Albion College
Mathematics and Computer Science
Spirals in Planes and Space
Aaron Cinzori

Associate Professor and Chair

Department of Mathematics

Hope College

We'll explore an algorithm that takes $n$ points in $\mathbb{R}^2$ or $\mathbb{R}^3$ and produces a piecewise-linear spiral that uses the given points as its initial nodes. We generate further points in the spiral by repeatedly taking a convex combination of $m \le n$ (existing) points at a time. In particular, let $P_0,\ldots,P_{n-1}$ be the initial points, and let $0\le t_1, t_2, \ldots, t_m \le 1$ be fixed parameters with $t_1+t_2+\cdots+t_m=1$. Produce more points by using the formula $P_{k+n} = t_1P_k + t_2P_{k+1}+ \cdots + t_mP_{k+m-1}$ for each $k\ge 0$.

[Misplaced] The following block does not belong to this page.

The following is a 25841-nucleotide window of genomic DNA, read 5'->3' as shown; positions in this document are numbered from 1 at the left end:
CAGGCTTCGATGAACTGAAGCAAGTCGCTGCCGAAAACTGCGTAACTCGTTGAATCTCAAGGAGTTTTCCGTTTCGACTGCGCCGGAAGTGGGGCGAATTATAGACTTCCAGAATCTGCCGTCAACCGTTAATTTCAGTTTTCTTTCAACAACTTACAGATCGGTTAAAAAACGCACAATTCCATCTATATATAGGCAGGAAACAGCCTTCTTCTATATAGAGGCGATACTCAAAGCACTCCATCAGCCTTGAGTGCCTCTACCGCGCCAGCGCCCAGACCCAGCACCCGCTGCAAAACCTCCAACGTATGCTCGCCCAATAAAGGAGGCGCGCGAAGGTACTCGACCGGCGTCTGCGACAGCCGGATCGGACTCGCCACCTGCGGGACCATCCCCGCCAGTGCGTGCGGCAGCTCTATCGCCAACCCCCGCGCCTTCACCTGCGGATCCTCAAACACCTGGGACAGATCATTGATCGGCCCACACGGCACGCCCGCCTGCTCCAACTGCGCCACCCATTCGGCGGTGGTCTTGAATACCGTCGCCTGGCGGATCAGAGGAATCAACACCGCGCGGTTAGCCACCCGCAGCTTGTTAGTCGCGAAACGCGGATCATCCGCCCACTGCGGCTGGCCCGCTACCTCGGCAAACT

We can then ask a lot of questions: Where does the spiral end up?, How long is it? When and how can we arrange things so that the segment lengths are a geometric series? What is the general behavior of the spiral as it approaches its limit? The tools we'll use will come from linear algebra, complex analysis, infinite series, and linear recurrences. We'll also talk a bit about how this problem evolved from a Problem of the Week to several REU projects and papers (including one in the Spring 2010 $\Pi$ME Journal).
All are welcome!
Palenske 227
October 28, 2010